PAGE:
What Does “Daisy” Mean Around the World?

Not only offering it as a gift sends a strong message; instead, the flower itself is a true symbol of warmth, innocence, and purity in art and literature. It embeds notions of modesty and simplicity, patience, and loyalty.

The terminology is the combination of “eye” and “day” in Old English, referring to the flower’s cyclical opening and closing its petals when the day starts and ends. Thus, the daisy is a solar symbol that relates to light, life energy, positivity, warmth, but also eternity.

In the Renaissance period, artists used the daisy to picture baby Jesus, symbolizing the purity and modesty of his soul.

For the Nordic countries, the daisy has a somewhat different message. It was pictured with Freya, the goddess of love. Because of this association, the Nordic mythology associates the daisy with fertility, sensuality, and maternal strength. This is why daisy is the perfect gift for mothers.

What Do Differently Colored Daisy Flowers Mean?

The daisy flower is not only white, related to purity and innocence, but it can be found in other varieties, too. These include:

* Yellow. This color is a symbol of friendship and happiness. Yellow daisies can be offered to anyone who is a good friend to you, or you can place them in your home to bring positive energy.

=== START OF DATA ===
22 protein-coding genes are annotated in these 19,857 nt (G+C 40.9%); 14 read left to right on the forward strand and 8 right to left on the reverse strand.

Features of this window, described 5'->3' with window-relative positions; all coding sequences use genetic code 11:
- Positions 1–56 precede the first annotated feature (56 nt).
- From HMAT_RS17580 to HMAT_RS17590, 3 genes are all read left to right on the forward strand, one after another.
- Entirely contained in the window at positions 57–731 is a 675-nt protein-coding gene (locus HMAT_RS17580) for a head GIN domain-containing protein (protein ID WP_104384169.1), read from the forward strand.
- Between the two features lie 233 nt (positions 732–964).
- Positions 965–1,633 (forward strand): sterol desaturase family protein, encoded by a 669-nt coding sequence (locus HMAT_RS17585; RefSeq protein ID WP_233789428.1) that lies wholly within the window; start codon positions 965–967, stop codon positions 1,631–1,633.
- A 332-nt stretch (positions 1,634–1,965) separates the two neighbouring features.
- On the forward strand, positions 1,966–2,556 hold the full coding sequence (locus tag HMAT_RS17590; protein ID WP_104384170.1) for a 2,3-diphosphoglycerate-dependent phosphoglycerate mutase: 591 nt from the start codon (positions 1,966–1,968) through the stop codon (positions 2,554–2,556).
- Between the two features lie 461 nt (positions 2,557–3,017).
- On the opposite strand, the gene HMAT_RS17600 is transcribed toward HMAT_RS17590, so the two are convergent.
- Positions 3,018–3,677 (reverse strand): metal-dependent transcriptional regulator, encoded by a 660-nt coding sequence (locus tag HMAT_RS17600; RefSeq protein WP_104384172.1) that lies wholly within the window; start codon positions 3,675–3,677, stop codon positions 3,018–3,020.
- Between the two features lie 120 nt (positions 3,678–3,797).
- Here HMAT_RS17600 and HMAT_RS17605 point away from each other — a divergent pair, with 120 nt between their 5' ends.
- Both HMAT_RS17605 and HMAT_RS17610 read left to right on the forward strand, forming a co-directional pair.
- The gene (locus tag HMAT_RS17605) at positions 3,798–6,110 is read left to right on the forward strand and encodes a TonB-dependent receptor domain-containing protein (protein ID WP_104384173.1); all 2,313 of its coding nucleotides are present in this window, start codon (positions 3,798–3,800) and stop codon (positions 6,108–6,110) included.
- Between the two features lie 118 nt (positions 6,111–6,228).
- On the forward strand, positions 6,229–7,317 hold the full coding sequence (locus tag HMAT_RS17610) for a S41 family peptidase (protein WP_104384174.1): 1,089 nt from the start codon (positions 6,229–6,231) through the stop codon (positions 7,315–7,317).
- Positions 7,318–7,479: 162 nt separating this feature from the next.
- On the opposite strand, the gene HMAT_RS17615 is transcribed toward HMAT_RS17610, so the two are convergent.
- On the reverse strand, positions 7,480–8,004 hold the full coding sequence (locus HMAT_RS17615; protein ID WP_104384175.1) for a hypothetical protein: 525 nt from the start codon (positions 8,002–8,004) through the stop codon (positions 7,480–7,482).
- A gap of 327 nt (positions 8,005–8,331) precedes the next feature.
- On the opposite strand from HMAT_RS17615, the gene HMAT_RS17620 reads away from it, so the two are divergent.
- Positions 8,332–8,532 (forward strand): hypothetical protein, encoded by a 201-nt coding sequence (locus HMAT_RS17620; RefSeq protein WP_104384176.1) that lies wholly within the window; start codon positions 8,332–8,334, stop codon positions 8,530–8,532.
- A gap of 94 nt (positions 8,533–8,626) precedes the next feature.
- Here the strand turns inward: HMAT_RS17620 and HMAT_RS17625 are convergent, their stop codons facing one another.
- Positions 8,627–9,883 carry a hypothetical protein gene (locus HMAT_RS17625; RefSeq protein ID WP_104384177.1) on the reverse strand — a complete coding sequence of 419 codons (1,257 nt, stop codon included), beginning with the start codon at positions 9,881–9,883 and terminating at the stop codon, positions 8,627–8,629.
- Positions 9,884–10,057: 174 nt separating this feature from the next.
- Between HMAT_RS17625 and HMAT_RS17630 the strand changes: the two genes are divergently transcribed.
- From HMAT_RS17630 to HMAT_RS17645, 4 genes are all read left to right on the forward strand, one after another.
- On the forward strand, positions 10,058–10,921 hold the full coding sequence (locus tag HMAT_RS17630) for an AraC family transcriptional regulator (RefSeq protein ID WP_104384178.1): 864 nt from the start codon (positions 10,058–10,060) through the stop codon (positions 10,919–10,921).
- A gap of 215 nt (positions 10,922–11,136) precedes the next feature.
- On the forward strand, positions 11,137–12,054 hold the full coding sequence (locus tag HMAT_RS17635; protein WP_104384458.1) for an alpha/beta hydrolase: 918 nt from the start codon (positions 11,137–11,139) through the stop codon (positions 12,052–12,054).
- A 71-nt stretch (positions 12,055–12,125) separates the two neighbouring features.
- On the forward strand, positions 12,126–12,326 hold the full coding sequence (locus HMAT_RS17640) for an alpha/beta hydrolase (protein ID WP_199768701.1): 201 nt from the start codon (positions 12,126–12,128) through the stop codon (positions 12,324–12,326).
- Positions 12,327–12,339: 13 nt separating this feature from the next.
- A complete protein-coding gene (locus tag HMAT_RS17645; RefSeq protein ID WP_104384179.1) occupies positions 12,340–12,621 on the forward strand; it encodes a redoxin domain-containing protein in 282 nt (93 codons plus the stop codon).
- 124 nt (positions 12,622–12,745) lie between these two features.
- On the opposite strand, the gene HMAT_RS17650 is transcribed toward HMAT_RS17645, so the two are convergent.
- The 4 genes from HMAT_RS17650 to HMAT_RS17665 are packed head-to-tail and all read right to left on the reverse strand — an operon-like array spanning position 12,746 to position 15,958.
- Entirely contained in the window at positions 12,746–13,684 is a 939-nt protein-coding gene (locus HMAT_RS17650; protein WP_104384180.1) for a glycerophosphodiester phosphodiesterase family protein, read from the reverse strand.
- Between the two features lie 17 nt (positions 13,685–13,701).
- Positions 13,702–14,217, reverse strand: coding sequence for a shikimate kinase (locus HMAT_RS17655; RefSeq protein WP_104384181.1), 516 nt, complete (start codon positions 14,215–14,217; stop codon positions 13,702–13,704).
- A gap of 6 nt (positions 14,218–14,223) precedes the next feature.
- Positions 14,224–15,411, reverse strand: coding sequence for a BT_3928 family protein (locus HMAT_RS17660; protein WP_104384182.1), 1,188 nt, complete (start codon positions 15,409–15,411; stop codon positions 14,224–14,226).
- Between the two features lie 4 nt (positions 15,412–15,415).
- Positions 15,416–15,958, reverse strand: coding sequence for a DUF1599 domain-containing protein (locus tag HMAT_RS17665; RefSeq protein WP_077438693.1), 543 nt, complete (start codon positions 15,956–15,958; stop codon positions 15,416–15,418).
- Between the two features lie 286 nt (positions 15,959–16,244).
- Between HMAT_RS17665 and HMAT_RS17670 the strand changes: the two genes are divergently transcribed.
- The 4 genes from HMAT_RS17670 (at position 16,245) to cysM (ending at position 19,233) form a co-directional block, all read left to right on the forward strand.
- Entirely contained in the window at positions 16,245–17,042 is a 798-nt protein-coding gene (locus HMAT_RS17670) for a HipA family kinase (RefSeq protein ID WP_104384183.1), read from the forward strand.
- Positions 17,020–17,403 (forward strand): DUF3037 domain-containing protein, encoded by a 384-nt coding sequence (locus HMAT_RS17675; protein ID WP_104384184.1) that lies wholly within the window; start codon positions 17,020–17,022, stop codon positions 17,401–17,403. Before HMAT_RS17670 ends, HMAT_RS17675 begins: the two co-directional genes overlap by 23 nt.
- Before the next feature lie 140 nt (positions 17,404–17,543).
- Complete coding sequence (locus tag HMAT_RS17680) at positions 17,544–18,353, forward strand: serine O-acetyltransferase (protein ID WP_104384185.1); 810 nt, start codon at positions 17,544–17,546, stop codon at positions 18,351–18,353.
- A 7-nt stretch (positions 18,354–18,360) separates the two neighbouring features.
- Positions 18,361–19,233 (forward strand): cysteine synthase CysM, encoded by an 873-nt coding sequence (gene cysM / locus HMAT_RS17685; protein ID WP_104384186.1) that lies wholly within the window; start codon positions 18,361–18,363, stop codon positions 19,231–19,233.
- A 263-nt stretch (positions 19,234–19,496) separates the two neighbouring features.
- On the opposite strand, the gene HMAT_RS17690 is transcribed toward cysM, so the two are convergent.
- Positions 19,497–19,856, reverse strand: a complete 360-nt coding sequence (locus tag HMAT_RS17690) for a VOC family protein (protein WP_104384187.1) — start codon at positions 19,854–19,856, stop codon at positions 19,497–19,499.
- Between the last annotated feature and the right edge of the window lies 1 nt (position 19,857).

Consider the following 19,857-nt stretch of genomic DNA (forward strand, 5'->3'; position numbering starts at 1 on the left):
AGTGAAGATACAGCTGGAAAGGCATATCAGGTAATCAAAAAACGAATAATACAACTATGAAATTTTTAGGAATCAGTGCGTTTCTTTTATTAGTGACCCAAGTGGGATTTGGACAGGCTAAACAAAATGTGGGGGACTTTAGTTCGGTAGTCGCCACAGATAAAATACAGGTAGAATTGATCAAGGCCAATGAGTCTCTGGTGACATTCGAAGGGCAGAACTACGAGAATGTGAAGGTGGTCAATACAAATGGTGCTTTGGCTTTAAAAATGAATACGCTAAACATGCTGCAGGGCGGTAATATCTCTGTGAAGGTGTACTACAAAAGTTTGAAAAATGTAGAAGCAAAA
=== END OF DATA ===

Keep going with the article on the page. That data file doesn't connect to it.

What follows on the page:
* Pink daisies mean gentleness, love, and romance. If you have a significant other or you fancy someone, a bouquet of pink daisies is able to send through your feelings. They also symbolize feminine energy; thus, they can be the ideal gift for any woman or girl in your life.
* Red daisies send messages of passion, romance, and love. They can be offered to your significant other, telling them that you are entirely devoted and that you care. If you want to surprise your spouse or partner, the red daisy flower can pass on the message on your behalf.

Interesting Facts About the Daisy

To wrap up the meanings of the daisy, we introduce to you some interesting, less popular facts about this beautiful flower. They might surprise you!

* An old Celtic legend says that God spread daisies over the earth whenever a baby passed away in order to cheer up the parents;
* A Roman myth states that Vertumnus, who was a god of gardens and seasons, fell in love in a nymph called Belides. In order to escape him, Belides turned herself into a daisy, which now gives the scientific name of the flower “Bellis”;
* Daisy flowers are actually made of two flowers; they are called composite because of this combination. The section inside is known as a disc floret, while the outside part with the petals is known as a ray floret;
* The phrase “ups-a-daisy” was used in the 1800s by adults when children fell, encouraging them to get back up; nowadays, this is known as “whoops-a-daisy” or “oopsy daisy,” used after a mistake;
* Daisies are medicinal and can be consumed, usually as an addition to salads. Daisy teas are often used to treat bronchitis, coughs, inflammation, and many other conditions. Wild daisy flowers might also be applied to wounds on the skin and some diseases.